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SeaTac Marine Barge – 100 South River Street – Seattle, WA

On August 16, 1896, a significant amount of gold was found along a tributary of the Klondike River near the present day city of Dawson, Yukon Territory, Canada. During those winter months the discovery, for the most part, remained a local story because of the isolated location and severe conditions.

By the following summer, when the news exploded across North America, around 10,000 claims had already been registered which tied up all of the most productive locations. In effect, the game was already over before the dreamers, the ill prepared, and foolish began to attempt the journey to a region that even today is still extremely isolated.

Still they came. Out of an estimated 100,000 that attempted to reach the Yukon Territory during the boom years of 1897 to 1899, about a third somehow managed to reach Dawson. There they found a boomtown reeking of sewage, plagued with mosquitoes, poor water quality, meager food resources, and small cabins renting for $3,000.00 per month in current dollars.

To put into perspective how stacked the game was against success is to comprehend the cost of the 1899 fire that burned up most of Dawson for the second time in two years was $800 million dollars in current dollars. Keep in mind that this region was virtually empty three years before.

The only reason most of these people didn’t die is the highly enforced law that everyone heading into the Yukon had to bring enough supplies with them to last a year. This translates to a ton of supplies carried in stages over mountain passes on their backs and later floated down the rivers on rafts which killed several hundred before North-West Mounted Police cracked down with safety rules.

Upon arrival in the Yukon they only thing nearly all of them mined was a fool’s gold. At most 4,000 managed to take gold out of the ground and only a few hundred managed to turn the yellow dream into financial wealth. Still, for those managed to come back healthy, I think they earned an intangible wealth that purchased them a small portion of immortality. Only a few times in one’s life do events align in such a manner that it can be lived above the plain of banality; the reward for having lived history is not paid in fool’s gold.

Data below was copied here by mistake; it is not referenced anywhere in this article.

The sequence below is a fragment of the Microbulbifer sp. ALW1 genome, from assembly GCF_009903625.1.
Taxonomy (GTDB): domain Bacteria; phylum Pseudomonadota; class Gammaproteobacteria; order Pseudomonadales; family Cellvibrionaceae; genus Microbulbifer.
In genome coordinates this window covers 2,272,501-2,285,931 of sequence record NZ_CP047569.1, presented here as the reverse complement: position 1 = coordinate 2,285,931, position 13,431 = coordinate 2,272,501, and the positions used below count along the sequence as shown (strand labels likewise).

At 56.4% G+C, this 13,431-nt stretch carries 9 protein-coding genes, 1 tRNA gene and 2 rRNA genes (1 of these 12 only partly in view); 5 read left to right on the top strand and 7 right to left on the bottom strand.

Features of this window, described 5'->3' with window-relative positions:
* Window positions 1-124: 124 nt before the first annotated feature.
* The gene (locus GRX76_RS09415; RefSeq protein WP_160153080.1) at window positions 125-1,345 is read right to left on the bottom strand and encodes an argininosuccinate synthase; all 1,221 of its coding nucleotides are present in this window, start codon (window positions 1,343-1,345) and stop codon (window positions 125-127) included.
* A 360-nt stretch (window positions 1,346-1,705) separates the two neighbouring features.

Found wealth, like that from a gold rush, is often won by those that happen to be in the proverbial right place at the right time and are fundamentally different from those that build great fortunes from nothing. This second group is not composed of dreamers, instead they are visionaries that often write the course of history, and tend to build things that last.

However, when the steamship Portland arrived in Seattle on July 17, 1897, with two tons of Klondike gold the dreamers out numbed the visionaries by a substantial number. The Portland when it pulled into Seattle was carrying nearly $43 million of gold in current dollars (Gold as I write this is worth about $1300 per ounce and rekindled a second gold rush in the far north).

A couple of weeks later nearly 1500 people had left Seattle, including the mayor, for the Yukon. The visionaries stayed behind and built the infrastructure that supported the Yukon gold rush, the one in Nome that followed a couple of years later, and laid the foundation for the modern international port.

Today the Port of Seattle looks primarily to the east instead of north and is dominated by gigantic cranes that tower over ships arriving from China with stacks of containers filled with the goods that supply the vast retail empire that long ago replaced the general store.

Still the northern trade, even though it no longer dominates the waterfront, persists down along the Duwamish. Found here are logistic companies that tow barges crammed with everything one might need in the remote reaches of Alaska or the Yukon. After all there isn’t much need for vast retail empire down a dirt road or up a creek.

Such places squarely belong to those with a dream and a need to have an entire mining camp, gold dredge and bridge included, moved from Colorado to Alaska.

Copyright 2013 By Katherine Johnson – All Rights Reserved